How to Help Your Preschooler Handle Bullying
Bullying is a serious problem. A child exposed to bullying during childhood can suffer from lifelong consequences. Read and understand how to prepare your child to face a bully.
By Arun Sharma
Bullying has many forms like physical, verbal, emotional and so on, and can adversely affect the victim. It can cause severe emotional damage to a child and lead to loss of self-confidence and self-esteem, impaired academic performance, substance abuse, tendency to cause self-harm and so on. Although the common belief is that bullying happens only in senior classes, nothing can be further from the truth. A child can fall victim to bullying even in preschool. Here’s what you can do to help your little one deal with bullying.
1. Connect with your child: Once your child starts going to school, make it a point to talk to him and learn about the goings-on. Ask her pointed questions to help you understand what is happening around her in school.
2. Explain bullying behaviour and encourage him to report it: Although it’s difficult to explain the concept of bullying in words to a young child, there are various other ways to make him understand. Engage in role-playing and model the behaviour of a bully, read out stories where one of the characters is a bully, or point out bullying behaviour whenever you come across it while watching TV, plays or movies. Also, tell your child to immediately report any instance of bullying he comes across to his teacher. And, educate him about anti-bullying laws.
3. Teach your child how to respond to bullying: After you have made your child understand bullying, it is important to teach her how to respond to it. Tell your child to move as a part of a group in areas where bullying happens. If she comes across a bully, she should either ignore the bully and walk away towards a safe spot, or assert herself in a respectful way through sentences like, “Please don’t speak to me like that,” or “Stop teasing me. It’s not okay to hurt anyone.” Tell her that if this doesn’t work, she should seek help from any teacher or adult who happens to be around. The most important point to teach your child is to not enter into a verbal or physical altercation with a bully.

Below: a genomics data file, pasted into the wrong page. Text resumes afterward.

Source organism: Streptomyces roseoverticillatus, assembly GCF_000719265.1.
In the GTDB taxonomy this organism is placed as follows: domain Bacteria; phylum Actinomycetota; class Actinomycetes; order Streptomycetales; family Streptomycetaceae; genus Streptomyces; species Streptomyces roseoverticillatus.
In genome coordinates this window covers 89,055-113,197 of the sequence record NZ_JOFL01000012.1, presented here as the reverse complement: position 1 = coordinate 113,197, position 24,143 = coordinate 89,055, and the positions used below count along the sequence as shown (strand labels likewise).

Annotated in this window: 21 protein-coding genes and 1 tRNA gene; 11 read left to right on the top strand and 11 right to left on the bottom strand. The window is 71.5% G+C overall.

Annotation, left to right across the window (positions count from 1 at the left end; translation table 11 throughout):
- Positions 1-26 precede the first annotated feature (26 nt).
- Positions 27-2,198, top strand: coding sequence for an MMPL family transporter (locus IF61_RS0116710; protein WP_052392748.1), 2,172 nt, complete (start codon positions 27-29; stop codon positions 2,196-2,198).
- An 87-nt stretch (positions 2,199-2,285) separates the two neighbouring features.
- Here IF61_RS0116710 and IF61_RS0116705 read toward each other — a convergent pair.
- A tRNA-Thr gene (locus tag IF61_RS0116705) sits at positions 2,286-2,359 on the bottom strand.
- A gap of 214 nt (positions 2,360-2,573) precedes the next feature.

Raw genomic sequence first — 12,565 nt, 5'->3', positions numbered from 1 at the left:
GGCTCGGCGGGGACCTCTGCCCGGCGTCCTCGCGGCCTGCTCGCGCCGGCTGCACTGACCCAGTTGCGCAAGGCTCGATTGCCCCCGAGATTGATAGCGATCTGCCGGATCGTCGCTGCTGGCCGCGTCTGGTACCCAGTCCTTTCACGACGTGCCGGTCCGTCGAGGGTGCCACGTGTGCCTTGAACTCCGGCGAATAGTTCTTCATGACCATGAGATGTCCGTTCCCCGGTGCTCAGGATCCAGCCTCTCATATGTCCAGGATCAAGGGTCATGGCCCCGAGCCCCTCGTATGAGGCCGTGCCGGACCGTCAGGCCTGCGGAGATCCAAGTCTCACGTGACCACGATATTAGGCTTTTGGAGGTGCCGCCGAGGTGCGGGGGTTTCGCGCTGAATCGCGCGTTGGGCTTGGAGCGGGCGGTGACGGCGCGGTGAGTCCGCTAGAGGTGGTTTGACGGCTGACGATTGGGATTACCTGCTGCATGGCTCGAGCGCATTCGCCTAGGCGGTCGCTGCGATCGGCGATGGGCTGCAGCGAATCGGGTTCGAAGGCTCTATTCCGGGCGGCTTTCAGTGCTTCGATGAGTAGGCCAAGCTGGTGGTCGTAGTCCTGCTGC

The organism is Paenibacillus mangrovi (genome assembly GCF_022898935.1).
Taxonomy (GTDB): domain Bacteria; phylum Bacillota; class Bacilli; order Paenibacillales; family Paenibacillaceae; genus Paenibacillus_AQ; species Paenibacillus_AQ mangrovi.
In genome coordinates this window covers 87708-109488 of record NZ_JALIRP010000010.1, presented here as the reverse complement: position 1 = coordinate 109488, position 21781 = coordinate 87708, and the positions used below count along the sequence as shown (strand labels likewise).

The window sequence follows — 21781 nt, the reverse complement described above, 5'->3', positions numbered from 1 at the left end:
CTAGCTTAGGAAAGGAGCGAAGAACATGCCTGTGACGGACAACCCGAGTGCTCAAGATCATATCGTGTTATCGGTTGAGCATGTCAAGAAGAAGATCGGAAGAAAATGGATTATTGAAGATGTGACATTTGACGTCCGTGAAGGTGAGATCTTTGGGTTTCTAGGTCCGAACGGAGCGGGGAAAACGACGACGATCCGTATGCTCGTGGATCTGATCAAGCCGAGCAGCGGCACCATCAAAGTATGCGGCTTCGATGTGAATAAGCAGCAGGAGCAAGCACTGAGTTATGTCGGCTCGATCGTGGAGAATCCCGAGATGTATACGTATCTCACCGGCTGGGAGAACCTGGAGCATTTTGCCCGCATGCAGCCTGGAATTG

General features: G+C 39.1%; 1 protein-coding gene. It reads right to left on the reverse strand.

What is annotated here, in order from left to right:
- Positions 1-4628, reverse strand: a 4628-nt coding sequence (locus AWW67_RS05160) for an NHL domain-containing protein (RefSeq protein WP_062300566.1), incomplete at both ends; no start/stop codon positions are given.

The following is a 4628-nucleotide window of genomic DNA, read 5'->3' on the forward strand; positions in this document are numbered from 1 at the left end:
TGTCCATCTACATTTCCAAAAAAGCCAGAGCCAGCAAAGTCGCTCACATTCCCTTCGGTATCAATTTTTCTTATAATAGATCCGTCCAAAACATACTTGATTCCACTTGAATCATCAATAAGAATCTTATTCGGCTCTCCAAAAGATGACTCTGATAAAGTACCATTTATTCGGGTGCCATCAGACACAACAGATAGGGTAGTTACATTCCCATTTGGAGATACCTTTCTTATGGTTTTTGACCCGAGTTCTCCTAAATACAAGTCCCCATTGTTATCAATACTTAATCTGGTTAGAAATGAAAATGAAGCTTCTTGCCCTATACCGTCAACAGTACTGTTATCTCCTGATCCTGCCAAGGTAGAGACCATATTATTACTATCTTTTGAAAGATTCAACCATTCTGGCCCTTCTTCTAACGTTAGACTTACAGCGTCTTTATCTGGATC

4. Encourage confident behaviour: While you are teaching your child to talk assertively, also teach him how to appear confident. Remember, what your child says is as important as how he says it. Ask your child to stand with his shoulders squared, make eye contact with the bully, and speak in a calm but loud voice. To boost your child’s confidence, encourage him to take part in group activities that help him understand his strengths and talents.
5. Encourage your child to confide in you and seek your help: Your preschooler is a small child and there is only so much you can explain and teach her. But you can help her feel empowered by making her understand that you are always there for her. Encourage your child to talk to you and tell you about her problems. On your part, listen carefully and patiently to what she says, do a little brainstorming and come up with solutions to her problems. This will help your child understand that she can always turn to you for help.
It is not possible to root bullying out entirely, but you can teach your child how to deal with it whenever she comes across it. In addition to that, it is your duty, as a parent, to protect your child; so, don’t hesitate to stand up on his behalf. Talk to and involve school authorities and other parents to create a community that will protect your child and others from bullying. Finally, if your preschooler still faces bullying at school despite all the efforts, do not hesitate to transfer him to a different school.
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